I am a book reviewer. That’s obvious enough, but exactly does it mean to be a book reviewer? It’s rather redundant to say that a book reviewer is someone who writes reviews for books. There’s nothing debatable about that. My main concern here is how far a reviewer is entitled to go in a book review.
I’ll begin by making my own stance on reviewing painfully clear. I believe in the honest although not always positive review. I believe I have the right to express my opinion on what I read. I believe that a review should pertain to an author’s work, and not the author. And I believe that people, and this definitely includes reviewers and authors, should be mature about all of this.
Lastly, I'd like to remind all authors that reviews are opinion, and that while you are entitled to react in the way you choose to negative reviews, it is impolite and rude to insult the reviewer and/or encourage others to do so. Negative reviews are not insults to authors, but comments and constructive criticisms about the author's work.
This section above is taken directly from my “Book Review Policy,” a little section hidden somewhere on my blog that I’m sure few people aside from me have seen. It was a little disclaimer of sorts meant to encourage healthy conversation regarding negative reviews as opposed to verbal (or even physical) violence.
Unfortunately, not everyone on the world thinks like I do. And this creates problems when we are confronted with the negative review.
I have one example in particular that I want to delve into, mostly because it has a happy ending. But, before we get ahead of ourselves, I’ll start from the beginning.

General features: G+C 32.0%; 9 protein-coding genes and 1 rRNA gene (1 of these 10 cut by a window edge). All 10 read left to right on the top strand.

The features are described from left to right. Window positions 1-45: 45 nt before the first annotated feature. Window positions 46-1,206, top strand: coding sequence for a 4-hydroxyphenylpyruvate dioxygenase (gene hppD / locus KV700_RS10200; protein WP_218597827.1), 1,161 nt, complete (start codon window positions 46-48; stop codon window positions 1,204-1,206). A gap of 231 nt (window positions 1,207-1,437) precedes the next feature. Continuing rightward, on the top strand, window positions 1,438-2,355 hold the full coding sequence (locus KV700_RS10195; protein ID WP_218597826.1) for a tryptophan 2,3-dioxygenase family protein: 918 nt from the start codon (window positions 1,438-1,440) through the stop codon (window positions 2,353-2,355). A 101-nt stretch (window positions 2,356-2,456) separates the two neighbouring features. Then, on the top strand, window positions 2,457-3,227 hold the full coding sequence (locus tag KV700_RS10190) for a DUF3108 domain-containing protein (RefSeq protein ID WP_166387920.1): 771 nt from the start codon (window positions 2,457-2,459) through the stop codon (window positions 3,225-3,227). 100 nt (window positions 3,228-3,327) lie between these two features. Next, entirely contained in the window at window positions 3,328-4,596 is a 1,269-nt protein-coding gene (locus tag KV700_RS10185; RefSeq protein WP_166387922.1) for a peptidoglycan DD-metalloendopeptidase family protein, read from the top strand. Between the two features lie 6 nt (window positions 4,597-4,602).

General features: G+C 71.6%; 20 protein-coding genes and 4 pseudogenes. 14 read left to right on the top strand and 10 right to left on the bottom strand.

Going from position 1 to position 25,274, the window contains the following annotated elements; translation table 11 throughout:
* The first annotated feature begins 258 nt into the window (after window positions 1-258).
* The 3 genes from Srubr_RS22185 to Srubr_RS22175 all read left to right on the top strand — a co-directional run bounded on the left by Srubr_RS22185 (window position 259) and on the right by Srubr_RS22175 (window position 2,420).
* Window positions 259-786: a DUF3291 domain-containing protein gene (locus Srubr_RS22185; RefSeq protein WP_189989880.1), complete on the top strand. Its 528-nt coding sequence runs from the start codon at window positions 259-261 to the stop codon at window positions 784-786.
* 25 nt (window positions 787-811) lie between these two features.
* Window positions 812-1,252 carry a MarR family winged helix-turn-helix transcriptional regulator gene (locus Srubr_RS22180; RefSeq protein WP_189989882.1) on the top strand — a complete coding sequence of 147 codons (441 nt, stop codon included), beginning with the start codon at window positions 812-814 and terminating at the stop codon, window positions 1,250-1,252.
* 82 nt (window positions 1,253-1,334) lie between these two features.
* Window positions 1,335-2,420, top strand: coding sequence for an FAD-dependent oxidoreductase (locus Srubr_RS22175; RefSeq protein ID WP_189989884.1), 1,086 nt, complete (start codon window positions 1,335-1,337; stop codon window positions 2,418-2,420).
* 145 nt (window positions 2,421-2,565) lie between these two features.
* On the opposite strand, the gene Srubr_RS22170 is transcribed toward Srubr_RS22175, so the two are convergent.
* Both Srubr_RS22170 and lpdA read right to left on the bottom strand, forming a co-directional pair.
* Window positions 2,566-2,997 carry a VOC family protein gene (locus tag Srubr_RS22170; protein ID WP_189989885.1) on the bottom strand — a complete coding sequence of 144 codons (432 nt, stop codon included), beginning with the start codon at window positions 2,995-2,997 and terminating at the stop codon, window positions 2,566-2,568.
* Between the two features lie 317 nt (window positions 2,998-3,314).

On June 22, 2009, I posted a review on my blog for Gentlemen by Michael Northrop, but the review went up earlier on Amazon, GoodReads, and Shelfari, appearing May 29, 2009. I will be honest: I did not like the book. I did not request it from Scholastic, but I received it because I was one of their distribution lists. From the summary, I was mildly interested, and even though the story turned out to be totally different than I thought it would be, and not in a good way, I felt obligated to review the novel anyway because I had been provided with not one but two free copies from the publisher.
Sometime after my review went public, I stumbled upon this post on Alexa Young’s blog, The Worst Review Ever. I can’t say that I wasn’t completely surprised to have a negative reaction (having experienced a far worse response to a review that was not nearly as negative). But at the same time, I kind of was. I’ll admit, I was a little upset and angry at this post and some of the comments in response.
But when I go back and think about all of this now, while I still get a little miffed, I am less so now that I put everything into perspective. Yes, I wrote a negative review. Yes, the author, Michael Northrop, wasn’t so pleased when he saw the review. Yes, all of this could have been handled a lot better.
My side of the coin
On my part, I could have phrased my opinions on Gentlemen in a more precise manner. Going back and reading my own review, though, I realize that although I know what I’m talking about, other people might not, or might misconstrue what I was trying to say. For example, when I wrote “readers who enjoyed The Catcher in the Rye by J.D. Salinger may find some merit in Northrop’s writing style,” I was really trying to say that I thought Northrop and Salinger have a similar writing style, particularly because they both incorporate stream of consciousness. Another thing that I should have made clearer was that I was not a fan of The Catcher in the Rye; I actually thought it was really boring. I noticed a lot of people didn’t understand why, if I didn’t like Gentlemen, I would recommend it to fans of the aforementioned classic. And as I mentioned above, it’s because I thought they had a very similar style.